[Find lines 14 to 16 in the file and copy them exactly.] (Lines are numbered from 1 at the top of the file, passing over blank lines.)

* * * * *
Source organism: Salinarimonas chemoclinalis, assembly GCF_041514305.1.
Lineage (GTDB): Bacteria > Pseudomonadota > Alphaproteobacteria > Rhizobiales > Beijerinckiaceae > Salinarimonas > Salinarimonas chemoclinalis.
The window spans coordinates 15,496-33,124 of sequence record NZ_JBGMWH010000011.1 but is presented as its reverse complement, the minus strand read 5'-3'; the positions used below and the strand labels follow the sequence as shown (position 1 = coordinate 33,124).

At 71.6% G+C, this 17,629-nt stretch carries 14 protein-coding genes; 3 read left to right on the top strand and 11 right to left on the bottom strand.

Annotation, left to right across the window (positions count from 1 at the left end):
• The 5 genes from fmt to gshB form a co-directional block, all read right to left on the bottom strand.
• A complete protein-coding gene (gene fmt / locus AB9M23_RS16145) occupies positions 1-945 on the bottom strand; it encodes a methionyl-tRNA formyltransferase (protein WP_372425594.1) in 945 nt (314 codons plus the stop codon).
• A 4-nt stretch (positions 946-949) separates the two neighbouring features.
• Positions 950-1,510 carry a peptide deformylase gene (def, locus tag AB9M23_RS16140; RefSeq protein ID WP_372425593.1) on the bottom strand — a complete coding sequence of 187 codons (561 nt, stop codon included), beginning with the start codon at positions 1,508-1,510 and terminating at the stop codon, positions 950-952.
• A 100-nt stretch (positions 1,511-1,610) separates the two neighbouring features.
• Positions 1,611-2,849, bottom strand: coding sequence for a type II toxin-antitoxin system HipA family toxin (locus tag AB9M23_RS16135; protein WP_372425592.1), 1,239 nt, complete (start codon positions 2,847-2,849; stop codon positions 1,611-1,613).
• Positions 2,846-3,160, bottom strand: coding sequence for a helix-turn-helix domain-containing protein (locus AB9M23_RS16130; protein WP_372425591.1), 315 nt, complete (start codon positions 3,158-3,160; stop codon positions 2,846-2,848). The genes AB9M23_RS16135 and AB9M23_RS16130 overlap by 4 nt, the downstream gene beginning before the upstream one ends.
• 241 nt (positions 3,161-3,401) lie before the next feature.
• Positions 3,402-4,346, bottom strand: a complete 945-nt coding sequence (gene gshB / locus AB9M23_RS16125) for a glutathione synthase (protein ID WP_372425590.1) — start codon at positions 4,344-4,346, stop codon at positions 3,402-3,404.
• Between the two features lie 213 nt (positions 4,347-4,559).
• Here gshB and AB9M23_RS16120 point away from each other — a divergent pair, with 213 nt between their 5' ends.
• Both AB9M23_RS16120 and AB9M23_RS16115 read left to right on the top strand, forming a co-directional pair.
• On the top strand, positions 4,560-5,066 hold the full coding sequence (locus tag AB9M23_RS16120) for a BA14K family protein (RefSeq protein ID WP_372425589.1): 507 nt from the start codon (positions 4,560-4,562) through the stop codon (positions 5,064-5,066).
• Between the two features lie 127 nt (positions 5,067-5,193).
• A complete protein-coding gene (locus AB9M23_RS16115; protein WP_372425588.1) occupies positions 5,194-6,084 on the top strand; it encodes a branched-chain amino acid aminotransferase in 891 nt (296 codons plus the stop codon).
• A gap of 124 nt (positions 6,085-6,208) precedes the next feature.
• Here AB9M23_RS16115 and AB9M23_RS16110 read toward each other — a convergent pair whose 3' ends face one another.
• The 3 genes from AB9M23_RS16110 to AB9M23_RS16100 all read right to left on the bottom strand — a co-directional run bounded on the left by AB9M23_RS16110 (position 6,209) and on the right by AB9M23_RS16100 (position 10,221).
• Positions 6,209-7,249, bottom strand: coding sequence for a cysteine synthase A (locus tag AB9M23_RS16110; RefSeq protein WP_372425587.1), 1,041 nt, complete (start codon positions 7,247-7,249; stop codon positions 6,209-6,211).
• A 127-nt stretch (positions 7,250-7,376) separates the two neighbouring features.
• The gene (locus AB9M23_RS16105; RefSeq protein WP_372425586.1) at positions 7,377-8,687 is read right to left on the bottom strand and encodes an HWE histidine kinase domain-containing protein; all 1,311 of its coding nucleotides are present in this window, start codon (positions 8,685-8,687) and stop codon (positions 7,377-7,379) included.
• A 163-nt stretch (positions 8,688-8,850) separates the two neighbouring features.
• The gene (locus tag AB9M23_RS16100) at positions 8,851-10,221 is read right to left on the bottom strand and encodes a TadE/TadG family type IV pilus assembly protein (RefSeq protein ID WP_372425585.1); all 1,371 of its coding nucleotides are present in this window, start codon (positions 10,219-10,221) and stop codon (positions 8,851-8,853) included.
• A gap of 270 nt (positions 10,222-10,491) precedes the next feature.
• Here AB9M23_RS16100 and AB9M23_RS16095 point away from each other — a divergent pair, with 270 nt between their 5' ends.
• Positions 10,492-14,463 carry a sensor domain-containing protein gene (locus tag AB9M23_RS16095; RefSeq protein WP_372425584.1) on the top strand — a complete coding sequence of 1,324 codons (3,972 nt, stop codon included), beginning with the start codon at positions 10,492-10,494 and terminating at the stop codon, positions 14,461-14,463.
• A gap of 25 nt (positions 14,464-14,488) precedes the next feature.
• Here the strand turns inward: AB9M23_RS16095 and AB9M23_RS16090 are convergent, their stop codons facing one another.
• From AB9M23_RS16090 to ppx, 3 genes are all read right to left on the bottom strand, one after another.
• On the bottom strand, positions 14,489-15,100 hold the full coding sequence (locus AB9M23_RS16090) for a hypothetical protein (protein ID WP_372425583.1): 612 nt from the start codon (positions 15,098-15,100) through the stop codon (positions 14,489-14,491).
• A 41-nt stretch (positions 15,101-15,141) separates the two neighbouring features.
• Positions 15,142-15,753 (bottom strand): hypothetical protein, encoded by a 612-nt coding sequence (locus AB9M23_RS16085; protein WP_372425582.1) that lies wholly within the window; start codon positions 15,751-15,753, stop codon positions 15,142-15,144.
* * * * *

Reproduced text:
• Positions 3,402-4,346, bottom strand: a complete 945-nt coding sequence (gene gshB / locus AB9M23_RS16125) for a glutathione synthase (protein ID WP_372425590.1) — start codon at positions 4,344-4,346, stop codon at positions 3,402-3,404.
• Between the two features lie 213 nt (positions 4,347-4,559).
• Here gshB and AB9M23_RS16120 point away from each other — a divergent pair, with 213 nt between their 5' ends.